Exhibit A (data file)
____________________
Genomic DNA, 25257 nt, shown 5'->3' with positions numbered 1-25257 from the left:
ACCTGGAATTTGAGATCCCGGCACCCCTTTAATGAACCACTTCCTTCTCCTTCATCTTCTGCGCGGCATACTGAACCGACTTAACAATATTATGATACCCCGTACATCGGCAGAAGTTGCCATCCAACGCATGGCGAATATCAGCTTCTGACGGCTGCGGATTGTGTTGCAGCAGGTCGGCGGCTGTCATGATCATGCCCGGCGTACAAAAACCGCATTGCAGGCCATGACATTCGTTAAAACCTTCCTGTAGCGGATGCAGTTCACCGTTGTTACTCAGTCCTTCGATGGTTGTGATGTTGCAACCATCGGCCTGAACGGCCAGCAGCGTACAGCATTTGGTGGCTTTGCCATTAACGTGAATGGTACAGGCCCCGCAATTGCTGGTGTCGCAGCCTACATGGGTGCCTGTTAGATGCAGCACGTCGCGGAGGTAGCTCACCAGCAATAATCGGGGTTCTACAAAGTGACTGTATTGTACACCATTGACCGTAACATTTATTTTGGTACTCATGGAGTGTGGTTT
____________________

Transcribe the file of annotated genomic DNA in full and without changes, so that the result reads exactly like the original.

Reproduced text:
Genomic DNA, 25257 nt, shown 5'->3' with positions numbered 1-25257 from the left:
ACCTGGAATTTGAGATCCCGGCACCCCTTTAATGAACCACTTCCTTCTCCTTCATCTTCTGCGCGGCATACTGAACCGACTTAACAATATTATGATACCCCGTACATCGGCAGAAGTTGCCATCCAACGCATGGCGAATATCAGCTTCTGACGGCTGCGGATTGTGTTGCAGCAGGTCGGCGGCTGTCATGATCATGCCCGGCGTACAAAAACCGCATTGCAGGCCATGACATTCGTTAAAACCTTCCTGTAGCGGATGCAGTTCACCGTTGTTACTCAGTCCTTCGATGGTTGTGATGTTGCAACCATCGGCCTGAACGGCCAGCAGCGTACAGCATTTGGTGGCTTTGCCATTAACGTGAATGGTACAGGCCCCGCAATTGCTGGTGTCGCAGCCTACATGGGTGCCTGTTAGATGCAGCACGTCGCGGAGGTAGCTCACCAGCAATAATCGGGGTTCTACAAAGTGACTGTATTGTACACCATTGACCGTAACATTTATTTTGGTACTCATGGAGTGTGGTTT